- Greater investment in tax education. To become an Enrolled Agent you need to study and pass a series of 3 exams that run 3-1/2 hours each. Then we are required to have at a minimum of 72 hours of documented continuing education over a period of 3 years. Most EA’s greatly exceed this minimum by reading professional tax magazines, on-line training, professional meetings and tax seminars.
- Access to reference databases and professional organizations. Professional preparers have access to proprietary knowledge databases, manuals and quick reference material that is more detailed than standard off the shelf tax reference books. We have access to other experienced tax professionals within our professional societies and other tax experts for consultation on difficult situations.
- Sophisticated tax software. For example Intuit that makes Turbotax also produces professional versions that allow much greater flexibility in producing the return. This is not question and answer based software, but dataset input and analysis software. Most of this software will run several thousand dollars a year for licensing.
- Experience with hundreds or thousands of tax returns and scenarios. Like any task or job experience results in a better final product. We know what questions to ask to find deductions and keep our clients out of trouble with the IRS. There are several gray areas in tax administration and we know how to navigate those areas.
- It saves you time. We’ve already done the research and are ready to go at tax time. In the time it would take you to read up on the tax changes I will already have your return completed. You benefit from our economy of scale.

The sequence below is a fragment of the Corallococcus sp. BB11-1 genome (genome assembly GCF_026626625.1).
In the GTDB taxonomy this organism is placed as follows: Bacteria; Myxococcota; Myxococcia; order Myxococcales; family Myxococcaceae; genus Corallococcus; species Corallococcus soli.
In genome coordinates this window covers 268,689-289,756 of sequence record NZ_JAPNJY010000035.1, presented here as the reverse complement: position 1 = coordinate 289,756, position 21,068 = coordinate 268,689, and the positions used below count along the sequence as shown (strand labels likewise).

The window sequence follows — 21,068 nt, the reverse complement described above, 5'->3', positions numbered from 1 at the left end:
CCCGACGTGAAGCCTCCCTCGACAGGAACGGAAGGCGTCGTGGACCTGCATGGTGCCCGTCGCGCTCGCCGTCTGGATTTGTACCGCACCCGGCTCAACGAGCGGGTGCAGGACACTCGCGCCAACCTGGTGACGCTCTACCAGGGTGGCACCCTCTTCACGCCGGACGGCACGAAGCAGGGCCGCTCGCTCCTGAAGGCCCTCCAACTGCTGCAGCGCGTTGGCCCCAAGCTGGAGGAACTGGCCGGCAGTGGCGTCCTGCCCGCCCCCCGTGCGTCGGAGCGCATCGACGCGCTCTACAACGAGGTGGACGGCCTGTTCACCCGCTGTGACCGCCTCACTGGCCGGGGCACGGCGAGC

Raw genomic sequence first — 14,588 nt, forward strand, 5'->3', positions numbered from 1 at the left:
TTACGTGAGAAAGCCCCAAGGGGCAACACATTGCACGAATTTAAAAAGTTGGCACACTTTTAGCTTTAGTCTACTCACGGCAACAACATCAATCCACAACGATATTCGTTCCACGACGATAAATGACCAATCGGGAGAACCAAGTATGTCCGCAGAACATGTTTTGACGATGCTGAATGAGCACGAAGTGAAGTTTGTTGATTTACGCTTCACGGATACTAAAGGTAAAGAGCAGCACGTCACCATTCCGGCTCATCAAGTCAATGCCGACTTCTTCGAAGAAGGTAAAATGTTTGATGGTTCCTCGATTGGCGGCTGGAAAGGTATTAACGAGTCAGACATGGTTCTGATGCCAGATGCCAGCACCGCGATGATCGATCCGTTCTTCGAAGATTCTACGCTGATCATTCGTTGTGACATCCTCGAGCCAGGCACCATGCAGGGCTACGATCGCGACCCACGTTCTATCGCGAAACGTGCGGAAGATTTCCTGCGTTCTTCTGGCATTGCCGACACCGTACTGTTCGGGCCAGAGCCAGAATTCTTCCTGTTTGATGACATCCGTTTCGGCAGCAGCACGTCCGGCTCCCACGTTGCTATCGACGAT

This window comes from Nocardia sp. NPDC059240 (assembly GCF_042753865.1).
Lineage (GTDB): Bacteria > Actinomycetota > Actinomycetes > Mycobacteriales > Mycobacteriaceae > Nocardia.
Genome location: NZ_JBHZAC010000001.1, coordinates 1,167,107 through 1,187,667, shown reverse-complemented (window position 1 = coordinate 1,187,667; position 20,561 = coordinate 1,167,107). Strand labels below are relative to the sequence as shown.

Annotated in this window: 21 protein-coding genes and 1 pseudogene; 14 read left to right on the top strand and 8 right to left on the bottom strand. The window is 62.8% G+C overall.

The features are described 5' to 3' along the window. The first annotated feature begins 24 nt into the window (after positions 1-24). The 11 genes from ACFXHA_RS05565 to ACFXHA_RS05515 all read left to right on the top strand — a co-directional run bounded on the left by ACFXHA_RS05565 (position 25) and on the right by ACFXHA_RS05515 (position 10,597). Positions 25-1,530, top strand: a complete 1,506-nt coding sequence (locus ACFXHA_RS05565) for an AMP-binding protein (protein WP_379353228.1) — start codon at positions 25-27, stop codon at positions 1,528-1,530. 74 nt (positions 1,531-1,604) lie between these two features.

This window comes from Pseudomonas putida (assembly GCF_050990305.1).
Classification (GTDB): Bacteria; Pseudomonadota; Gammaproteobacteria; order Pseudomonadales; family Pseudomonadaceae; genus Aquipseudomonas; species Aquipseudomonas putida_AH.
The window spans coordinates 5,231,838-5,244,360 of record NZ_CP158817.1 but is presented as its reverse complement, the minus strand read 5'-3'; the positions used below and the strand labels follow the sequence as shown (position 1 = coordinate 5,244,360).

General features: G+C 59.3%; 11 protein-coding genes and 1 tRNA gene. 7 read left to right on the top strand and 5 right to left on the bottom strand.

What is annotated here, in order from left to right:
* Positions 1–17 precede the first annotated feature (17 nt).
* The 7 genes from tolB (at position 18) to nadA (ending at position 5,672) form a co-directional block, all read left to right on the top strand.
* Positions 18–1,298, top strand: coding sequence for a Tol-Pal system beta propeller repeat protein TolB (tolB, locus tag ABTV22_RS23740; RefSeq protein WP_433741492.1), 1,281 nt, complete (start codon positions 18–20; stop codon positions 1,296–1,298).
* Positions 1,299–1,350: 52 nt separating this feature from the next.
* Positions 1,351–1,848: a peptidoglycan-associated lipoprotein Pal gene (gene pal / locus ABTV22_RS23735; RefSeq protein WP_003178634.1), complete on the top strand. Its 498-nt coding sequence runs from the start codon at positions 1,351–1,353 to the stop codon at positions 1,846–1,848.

- There are unknown unknowns out there. Not every tax issue is addressed or correctly addressed on the internet. You might not understand exactly what Turbotax is asking and misinterpret what is meant. I’ve seen this situation cost taxpayers thousands of dollars.
- We optimize your tax refund. Often there are several ways to account for college spending, but which way is the best way? When your children start making their own money is it better to include them on your return or have them file their own? Should you file married jointly or separately? Should you be a sole proprietor or a corporation? These are the tax issues we work through each day to come up with the best results for our clients.
If you feel competent to complete your own return and many people are, then go for it. If you have some doubts then at least have a professional review your return. We provide tax return review and tax consultation for several clients that go the DYI route. If you are interested in any of our services just give us a call.
If you owe the IRS money you have 6 basic options. Here is a quick rundown:
- Pay them in full. If you have the money this is normally the best option as it stops the accumulation of penalties and interest.
- Pay them in installments. If you are short on money this is a good option as it will normally stop the IRS’ bank levies and let you get your finances in order. If you look at all your creditors the IRS has the most power to attach your bank account and assets. They are not all powerful but the laws back them up.
- Can’t pay anything, go into Currently Not Collectible (CNC). You will have to prove that you don’t have the funds to pay them at all. This is common after a job loss and you simply don’t have enough income or savings left after meeting your minimal living expenses. This doesn’t make the bill go away or stop the penalties and interest but it gets the IRS off your back for some time.
- Bankruptcy. I’m not an attorney, but this can be an option if the debt is overwhelming. However IRS debt is difficult to eliminate. Some tax debts are not bankrupt-able and normally the debt needs to be 3 years old. If you haven’t filed a tax return the clock hasn’t started to run on that debt.